Woo hoo!

No matter your angle, The Simpsons Movie is undeniably fun

MMM … SPIDER PIG<br>Homer and Marge prepare to meet their maker: a billionaire named Groening.

Homer and Marge prepare to meet their maker: a billionaire named Groening.

The Simpsons Movie
Directed by David Silverman. Rated PG-13.
Rated 4.0

You should know right away that you’re dealing with a reviewer who has seen every episode of The Simpsons television show—all 403 of ’em—and most episodes several times (some, even dozens of times). There is no mistaking where this is coming from here. I am one of those (insert: “obsessed” or “insane” or “smrt” [sic]) people.

I’m also one of those people who is a slave to the hype of big events. So, combine the Simpsons obsession with Fox’s constant clanging of every marketing bell—from movie trailers to Krusty Burgers and Buzz Colas at 7-11—and my Pavlovian saliva has been frothed to a constant state of Homer drool (Mmm … Homer drool).

But just because this comes from the kind of nerd who regularly inserts Simpsons references into casual conversations, doesn’t mean this is going to be some fan-boy critique. I’ll spare you the geeky giddiness over the TV show’s historical subtexts bubbling over in the PG-13 domain of the film—Otto the bus driver toking on an actual bong, Marge Simpson using a curse word, or the perpetually morals-free Homer Simpson making sexual advances toward his new pig friend ("Maybe we should kiss to break the tension?").

I also don’t want to write an essay about the “cultural phenomenon” or the “irreverent social satire.” Just because the film has a presidential adviser (head of the EPA Russ Cargill, voiced by Albert Brooks) whose private company profits from the military actions doesn’t mean there are any jabs taken at politics in the real world. Just as a bumbling Arnold Schwarzenegger as president or a Lisa Simpson environmental presentation titled An Irritating Truth can hardly be called comical riffs on current events that are actually relevant, right?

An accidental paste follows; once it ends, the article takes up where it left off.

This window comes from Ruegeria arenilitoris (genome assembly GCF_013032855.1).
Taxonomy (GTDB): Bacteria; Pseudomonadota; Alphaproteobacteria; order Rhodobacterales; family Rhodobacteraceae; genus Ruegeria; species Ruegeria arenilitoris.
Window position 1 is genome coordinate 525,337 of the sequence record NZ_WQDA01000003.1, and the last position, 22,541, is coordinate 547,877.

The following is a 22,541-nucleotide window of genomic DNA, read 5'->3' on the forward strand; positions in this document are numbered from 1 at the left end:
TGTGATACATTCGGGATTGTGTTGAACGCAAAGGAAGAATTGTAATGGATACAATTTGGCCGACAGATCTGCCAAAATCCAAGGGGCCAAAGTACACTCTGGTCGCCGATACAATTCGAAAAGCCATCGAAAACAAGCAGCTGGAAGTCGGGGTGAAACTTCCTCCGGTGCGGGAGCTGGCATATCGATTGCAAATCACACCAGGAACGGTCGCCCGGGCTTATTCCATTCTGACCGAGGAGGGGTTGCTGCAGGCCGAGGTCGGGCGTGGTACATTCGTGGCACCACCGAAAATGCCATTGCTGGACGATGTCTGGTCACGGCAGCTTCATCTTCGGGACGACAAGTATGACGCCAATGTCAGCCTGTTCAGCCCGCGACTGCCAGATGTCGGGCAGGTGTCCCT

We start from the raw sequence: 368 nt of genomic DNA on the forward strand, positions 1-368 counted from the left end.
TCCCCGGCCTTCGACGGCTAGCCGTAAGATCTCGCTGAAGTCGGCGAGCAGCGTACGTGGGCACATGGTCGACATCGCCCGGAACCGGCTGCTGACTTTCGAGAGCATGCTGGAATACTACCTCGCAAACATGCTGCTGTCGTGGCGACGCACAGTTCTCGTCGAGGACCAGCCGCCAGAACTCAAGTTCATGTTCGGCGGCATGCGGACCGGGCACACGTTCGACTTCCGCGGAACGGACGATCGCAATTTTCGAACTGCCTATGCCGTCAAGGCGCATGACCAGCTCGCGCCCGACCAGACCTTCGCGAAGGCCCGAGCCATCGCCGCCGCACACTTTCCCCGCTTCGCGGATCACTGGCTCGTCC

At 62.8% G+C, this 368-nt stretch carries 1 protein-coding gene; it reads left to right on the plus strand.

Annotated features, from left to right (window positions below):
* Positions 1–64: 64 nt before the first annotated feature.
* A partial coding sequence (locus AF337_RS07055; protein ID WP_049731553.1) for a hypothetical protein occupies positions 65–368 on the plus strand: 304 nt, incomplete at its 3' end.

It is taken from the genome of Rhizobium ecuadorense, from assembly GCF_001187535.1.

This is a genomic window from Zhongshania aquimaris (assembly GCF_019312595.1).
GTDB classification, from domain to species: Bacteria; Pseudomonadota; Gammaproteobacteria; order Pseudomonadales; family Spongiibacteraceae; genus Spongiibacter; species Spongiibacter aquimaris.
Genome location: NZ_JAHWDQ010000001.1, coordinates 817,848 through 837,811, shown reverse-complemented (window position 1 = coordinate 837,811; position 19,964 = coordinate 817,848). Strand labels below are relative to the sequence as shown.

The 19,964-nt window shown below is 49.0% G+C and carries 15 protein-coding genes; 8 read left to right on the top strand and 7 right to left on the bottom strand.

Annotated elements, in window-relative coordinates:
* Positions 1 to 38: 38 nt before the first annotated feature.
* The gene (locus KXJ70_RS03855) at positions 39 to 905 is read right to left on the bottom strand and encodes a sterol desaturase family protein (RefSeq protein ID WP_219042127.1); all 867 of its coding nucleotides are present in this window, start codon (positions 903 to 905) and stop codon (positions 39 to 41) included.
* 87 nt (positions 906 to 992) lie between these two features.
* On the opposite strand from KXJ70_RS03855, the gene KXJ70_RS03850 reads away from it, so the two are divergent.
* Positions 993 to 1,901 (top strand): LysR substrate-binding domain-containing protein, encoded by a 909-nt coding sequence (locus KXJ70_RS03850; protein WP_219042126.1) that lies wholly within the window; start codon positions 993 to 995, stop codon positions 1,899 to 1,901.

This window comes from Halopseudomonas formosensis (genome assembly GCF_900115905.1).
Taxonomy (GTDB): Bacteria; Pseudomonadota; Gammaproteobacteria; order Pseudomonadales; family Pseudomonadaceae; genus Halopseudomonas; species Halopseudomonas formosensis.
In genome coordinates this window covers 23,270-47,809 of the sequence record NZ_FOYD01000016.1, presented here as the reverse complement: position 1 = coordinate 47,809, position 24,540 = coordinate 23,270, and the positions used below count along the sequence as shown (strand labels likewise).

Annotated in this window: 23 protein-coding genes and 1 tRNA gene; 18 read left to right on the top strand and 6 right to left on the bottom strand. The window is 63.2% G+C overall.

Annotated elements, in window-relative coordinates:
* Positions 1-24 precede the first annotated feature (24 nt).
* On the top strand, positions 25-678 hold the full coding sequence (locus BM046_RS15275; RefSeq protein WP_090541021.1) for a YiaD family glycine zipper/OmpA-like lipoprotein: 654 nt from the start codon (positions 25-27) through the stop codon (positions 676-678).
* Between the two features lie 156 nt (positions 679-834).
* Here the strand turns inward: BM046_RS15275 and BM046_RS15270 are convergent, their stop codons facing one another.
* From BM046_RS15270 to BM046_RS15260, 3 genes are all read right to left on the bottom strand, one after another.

And I’m certainly not about to spend any time comparing it to the much more exciting and fulfilling big-screen jump made by fellow subversive animated TV show South Park in 1999. Sure, The Simpsons Movie‘s opening includes a fleeting shot of a little yellow penis on a skateboard, but compare that to the glorious F-bomb homage that opened Bigger, Longer and Uncut, and it’s not even dang-diddley close.

The best way to approach The Simpsons Movie is as a movie playing in a theater just like all the other movies.

How is it? It’s funny as hell.

It’s a given that Homer is the most dysfunctional father ever, and here he ups the self-centered ante by creating such an enormous environmental stink that he alienates his long-suffering family and dooms the entire town of Springfield to government-sanctioned annihilation. It’s a predictably insane ride to redemption for Homer, and as you hang on, the hilarious one-liners are constant ("I was elected to lead, not to read,” says President Schwarzenegger), as are a succession of classic Springfield moron-think asides (Chief Wiggum eating free donuts off the barrel of his pistol and nearly shooting his face off)—and, of course, there’s also Homer’s Spider Pig.

It’s exactly like an episode of the TV show, only three times as long and with more crisp animation and no commercials. Stick around through the credits if you want to hear Maggie’s first word. It start with “s” and rhymes with equal.